Alexander Viro wrote:
> Excuse me, but what about, like, looking at the actual data
Sorry Alex. I was avoiding the 2.3.99 series because of the reported
broken swapping. I don't have the RAM to play with kernels that can't
swap. My understanding of your latest stuff has been from l-k and l-fs.
> Show me that "another level of indirection", please. Last time I checked,
> file->f_dentry->d_inode still took you to the inode from the struct file.
> Where, in your opinion, does this level of indirection live?
Conceptually in f_vfsmnt. Sure, it's implemented as a parallel tree
structure. But it's not well hidden. All the VFS operations on names
have to know about both trees. This is added complexity. Witness the
recent bug in open_namei() :-)
> Damn. It. Is. Not. A. Link. Could you at least look at the way it works?
If you don't make cycles, it's very much like a directory link. Except
it's not permanently on the fs, doesn't break fsck, .. actually works,
races are avoided, you can overmount /, make similar but different
trees, automount's illusion is better and it's some way towards a union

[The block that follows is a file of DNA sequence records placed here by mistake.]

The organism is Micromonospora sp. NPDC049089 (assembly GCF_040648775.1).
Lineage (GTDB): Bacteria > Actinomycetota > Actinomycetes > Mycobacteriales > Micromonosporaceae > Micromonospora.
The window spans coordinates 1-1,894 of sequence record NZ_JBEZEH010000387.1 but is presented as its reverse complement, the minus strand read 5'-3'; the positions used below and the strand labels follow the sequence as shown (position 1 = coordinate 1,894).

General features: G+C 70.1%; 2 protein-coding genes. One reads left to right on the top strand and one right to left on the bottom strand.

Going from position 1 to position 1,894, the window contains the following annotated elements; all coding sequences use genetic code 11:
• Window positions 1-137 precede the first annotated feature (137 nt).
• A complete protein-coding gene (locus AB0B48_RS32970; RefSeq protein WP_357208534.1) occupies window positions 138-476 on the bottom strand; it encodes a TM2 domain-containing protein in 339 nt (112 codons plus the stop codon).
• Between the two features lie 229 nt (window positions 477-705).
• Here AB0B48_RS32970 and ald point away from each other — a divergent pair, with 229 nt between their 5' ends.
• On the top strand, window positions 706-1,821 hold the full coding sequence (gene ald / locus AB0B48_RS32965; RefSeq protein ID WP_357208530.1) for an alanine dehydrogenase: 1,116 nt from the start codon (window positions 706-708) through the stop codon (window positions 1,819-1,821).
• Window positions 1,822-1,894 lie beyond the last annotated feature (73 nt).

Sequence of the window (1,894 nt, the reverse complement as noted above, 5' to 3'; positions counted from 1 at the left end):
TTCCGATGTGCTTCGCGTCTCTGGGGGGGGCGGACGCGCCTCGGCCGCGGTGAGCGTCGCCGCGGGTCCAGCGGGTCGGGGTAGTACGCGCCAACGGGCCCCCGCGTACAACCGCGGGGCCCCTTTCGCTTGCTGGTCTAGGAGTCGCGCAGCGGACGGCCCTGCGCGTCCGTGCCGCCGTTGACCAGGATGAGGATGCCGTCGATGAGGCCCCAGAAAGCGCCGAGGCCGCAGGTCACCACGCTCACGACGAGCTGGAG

Let's just say, "like a link but better :-)"
Naturally it has some of the same security implications that directory
links have always had. The most obvious being that the security of an
fs object is often determined by its path.
And I don't like the way you simply can't detect them. (But I suppose
that's a feature, because the complaint about autofs using symlinks is
due to programs that explicitly test for symlinks and treat them
differently. That's what I meant by suggesting a semantic extension to
symlinks: symlinks that treat lstat the same as stat).
ps. Thanks for the "how it really works" document.
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